Bronchoscopic BAL is safe procedure as well with very little complication rate and can be done safely under conscious sedation.6 The present study was conducted with the aim to study the role of bronchoscopic BALF analysis in various paediatric respiratory diseases especially in context of resource-constrained settings.

Materials and methods

This was a cross-sectional observational study conducted in a tertiary care hospital of northern India. It is a public hospital and is the one of the few places in the region where FB and BAL analysis is routinely done. The study was conducted from January 2016 to December 2020. A total of 486 patients underwent various bronchoscopy procedures during the study period. The procedure was done intranasally in non-intubated patients and via endotracheal tube in case of intubated patients. BAL was collected in a total of 283 patients. FB was performed by using Olympus BF-XP160F (Olympus Medical Systems, Japan) hybrid fibre-video bronchoscope. Vital parameters like pulse, oxygen saturation and ECG were continuously monitored using multichannel monitor (Edan IM80 Patient Monitoring Device). During the procedure, all patients received supplemental oxygen via nasal cannula. BAL was performed in patients based on clinical indication for the procedure. The total instilled volume was normal saline 3 mL/kg, administered in three divided doses in children weighing <20 kg and 20 mL portions in children weighing >20 kg. Contamination of BALF from upper airway secretions was prevented by gentle suction of excessive nasal and oral secretions before inserting the bronchoscope, flushing of oxygen through the suction channel while passing the bronchoscope through the upper airway, avoiding suctioning through the bronchoscope until the tip of the instrument is deep within the lungs. Furthermore, the BAL site was always preselected and it was performed as soon after entering the trachea as possible to minimise the chance of aspirating significant volumes of oral secretions into the specimen. BAL sample was sent for different investigations, including Gram staining, bacterial culture, fungal culture, total count, differential count, absolute eosinophil count, lipid-laden macrophages, special staining, acid-fast bacillus (AFB) and gene expert for Mycobacterium tuberculosis (MTB), depending on the clinical suspicion. The positive BAL report was defined as either of the following: growth of an organism with at least 105 colony-forming units from the BALF, detection of acid-fast bacilli either by Ziehl-Nelson stain and/or tuberculosis (TB) culture and/or by positive RTPCR, the presence of protoscolices and/or hooklets, of Echinococcus spp, presence of abnormal cell types and/or ratio of different cell types in the BALF, which includes ≥25% eosinophils or presence of lipid-laden macrophages or presence of hemosiderin laden macrophages. If the BALF analysis did not conform to the aforementioned case definition, then it was taken as a negative BAL report. A combination of midazolam and ketamine or propofol was used to achieve satisfactory sedation. A standardised data extraction form was used to obtain the demographic and clinical data which include patient age, gender, weight, provisional diagnosis, co-morbidities, procedure indication, procedural complication, bronchoscopy findings, BAL report etc. Finally, the diagnostic value of the BAL was assessed in our studied population.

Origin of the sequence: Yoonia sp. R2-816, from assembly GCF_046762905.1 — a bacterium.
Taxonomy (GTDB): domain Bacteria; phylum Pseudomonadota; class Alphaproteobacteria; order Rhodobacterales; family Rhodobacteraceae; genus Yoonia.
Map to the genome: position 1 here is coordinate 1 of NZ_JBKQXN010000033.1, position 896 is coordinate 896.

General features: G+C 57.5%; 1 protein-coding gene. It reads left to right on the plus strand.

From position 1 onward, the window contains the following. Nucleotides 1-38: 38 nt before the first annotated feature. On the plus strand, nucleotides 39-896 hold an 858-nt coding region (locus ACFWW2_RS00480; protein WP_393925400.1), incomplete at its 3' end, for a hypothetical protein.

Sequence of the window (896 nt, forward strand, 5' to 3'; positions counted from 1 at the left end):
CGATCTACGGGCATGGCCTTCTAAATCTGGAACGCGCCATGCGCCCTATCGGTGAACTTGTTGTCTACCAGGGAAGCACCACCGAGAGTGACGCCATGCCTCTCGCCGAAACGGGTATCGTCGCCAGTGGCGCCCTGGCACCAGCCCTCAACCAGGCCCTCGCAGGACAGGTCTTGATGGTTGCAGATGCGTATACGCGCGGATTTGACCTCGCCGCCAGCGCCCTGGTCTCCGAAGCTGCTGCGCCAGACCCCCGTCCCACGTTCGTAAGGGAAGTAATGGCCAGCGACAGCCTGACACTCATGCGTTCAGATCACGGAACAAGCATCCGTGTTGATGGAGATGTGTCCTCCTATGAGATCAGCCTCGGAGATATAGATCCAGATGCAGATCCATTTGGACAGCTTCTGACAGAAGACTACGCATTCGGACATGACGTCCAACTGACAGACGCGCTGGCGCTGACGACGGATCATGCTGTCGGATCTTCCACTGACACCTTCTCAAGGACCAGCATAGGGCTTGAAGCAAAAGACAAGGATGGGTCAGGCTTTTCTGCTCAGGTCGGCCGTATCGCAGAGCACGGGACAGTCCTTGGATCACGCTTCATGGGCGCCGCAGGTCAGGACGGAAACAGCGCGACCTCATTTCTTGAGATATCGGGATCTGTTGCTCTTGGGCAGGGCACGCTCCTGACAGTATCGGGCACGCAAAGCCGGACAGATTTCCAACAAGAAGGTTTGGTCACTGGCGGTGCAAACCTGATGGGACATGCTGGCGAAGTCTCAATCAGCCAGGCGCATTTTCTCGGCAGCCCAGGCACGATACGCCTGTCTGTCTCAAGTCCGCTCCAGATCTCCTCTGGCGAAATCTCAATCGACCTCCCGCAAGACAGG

Statistical analysis was performed using SPSS V.20. Parametric data are expressed as mean±SD and non-parametric test as median (IQR). Categorical variables are presented as percentages.